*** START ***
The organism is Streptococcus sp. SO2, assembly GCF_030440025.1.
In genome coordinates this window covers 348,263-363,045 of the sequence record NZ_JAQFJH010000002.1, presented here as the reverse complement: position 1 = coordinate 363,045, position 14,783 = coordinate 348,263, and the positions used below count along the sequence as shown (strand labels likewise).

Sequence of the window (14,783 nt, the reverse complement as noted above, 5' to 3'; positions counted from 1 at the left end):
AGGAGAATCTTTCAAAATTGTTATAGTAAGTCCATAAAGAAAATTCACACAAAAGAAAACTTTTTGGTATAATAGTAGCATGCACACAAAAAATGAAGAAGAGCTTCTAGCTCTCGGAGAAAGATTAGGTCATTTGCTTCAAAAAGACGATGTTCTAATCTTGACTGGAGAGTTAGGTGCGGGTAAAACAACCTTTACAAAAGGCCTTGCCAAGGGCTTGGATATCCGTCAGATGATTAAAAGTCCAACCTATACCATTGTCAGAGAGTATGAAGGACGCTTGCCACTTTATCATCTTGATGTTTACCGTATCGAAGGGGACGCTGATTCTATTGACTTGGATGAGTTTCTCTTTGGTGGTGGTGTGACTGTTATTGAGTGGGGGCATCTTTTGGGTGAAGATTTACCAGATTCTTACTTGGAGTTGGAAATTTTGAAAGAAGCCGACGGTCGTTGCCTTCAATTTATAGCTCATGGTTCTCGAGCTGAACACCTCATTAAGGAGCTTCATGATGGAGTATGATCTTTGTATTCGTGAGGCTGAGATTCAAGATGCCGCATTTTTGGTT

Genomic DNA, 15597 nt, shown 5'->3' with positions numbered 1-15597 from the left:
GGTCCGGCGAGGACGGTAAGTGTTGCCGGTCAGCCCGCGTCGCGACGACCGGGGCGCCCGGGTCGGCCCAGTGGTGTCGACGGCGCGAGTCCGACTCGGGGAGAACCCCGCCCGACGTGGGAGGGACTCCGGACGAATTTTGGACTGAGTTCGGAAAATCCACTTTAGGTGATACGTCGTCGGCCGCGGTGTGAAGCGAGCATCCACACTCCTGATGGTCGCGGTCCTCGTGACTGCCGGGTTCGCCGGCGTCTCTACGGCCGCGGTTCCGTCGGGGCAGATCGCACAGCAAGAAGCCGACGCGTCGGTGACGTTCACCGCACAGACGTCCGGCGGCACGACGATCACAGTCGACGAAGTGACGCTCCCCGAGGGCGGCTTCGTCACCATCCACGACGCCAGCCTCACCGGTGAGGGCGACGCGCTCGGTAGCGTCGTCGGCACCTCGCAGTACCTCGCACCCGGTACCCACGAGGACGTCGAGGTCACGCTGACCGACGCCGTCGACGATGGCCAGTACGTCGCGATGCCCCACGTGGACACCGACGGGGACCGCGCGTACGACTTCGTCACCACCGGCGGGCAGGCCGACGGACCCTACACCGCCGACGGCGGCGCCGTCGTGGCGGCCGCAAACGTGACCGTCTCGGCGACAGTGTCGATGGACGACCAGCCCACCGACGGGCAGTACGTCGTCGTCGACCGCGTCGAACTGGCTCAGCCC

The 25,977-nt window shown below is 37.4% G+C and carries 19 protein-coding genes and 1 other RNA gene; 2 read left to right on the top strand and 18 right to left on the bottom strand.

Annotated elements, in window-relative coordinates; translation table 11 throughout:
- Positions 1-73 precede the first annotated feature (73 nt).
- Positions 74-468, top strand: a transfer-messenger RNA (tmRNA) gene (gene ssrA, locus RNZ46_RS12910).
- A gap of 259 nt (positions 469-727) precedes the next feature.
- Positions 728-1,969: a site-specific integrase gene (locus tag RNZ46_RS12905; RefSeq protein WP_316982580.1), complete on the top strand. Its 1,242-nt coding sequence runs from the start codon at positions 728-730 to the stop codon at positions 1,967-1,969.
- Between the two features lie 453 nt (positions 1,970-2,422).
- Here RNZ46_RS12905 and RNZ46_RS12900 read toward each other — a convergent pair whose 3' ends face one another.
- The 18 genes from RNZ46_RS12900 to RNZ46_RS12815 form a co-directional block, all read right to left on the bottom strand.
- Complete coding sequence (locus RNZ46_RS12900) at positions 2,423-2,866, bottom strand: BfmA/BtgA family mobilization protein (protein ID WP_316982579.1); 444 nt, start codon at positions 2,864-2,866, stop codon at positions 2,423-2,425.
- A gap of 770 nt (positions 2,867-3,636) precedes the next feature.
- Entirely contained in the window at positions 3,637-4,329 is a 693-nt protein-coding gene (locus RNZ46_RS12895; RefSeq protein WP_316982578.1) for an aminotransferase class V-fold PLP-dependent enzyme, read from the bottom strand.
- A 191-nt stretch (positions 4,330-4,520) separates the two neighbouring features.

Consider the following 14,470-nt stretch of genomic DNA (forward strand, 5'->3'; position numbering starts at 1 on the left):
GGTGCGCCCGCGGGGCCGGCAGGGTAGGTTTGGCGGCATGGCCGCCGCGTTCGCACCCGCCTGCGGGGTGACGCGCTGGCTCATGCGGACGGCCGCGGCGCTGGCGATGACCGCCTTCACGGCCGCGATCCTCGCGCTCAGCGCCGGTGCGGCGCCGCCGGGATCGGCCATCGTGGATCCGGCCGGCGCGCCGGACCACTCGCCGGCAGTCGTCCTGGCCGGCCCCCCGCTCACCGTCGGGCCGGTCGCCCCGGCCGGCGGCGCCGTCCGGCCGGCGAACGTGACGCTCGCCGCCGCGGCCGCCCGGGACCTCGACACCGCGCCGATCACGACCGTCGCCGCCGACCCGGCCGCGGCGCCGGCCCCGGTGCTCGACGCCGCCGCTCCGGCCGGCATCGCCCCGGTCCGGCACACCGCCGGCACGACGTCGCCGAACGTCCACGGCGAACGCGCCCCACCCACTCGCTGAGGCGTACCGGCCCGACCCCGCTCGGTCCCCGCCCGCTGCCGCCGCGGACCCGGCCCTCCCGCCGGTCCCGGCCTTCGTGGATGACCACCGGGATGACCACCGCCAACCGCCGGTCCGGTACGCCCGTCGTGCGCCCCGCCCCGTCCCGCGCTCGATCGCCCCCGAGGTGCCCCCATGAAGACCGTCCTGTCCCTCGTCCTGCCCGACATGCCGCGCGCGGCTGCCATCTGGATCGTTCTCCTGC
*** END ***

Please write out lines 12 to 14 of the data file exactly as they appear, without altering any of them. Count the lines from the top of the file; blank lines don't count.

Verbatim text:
- Positions 728-1,969: a site-specific integrase gene (locus tag RNZ46_RS12905; RefSeq protein WP_316982580.1), complete on the top strand. Its 1,242-nt coding sequence runs from the start codon at positions 728-730 to the stop codon at positions 1,967-1,969.
- Between the two features lie 453 nt (positions 1,970-2,422).
- Here RNZ46_RS12905 and RNZ46_RS12900 read toward each other — a convergent pair whose 3' ends face one another.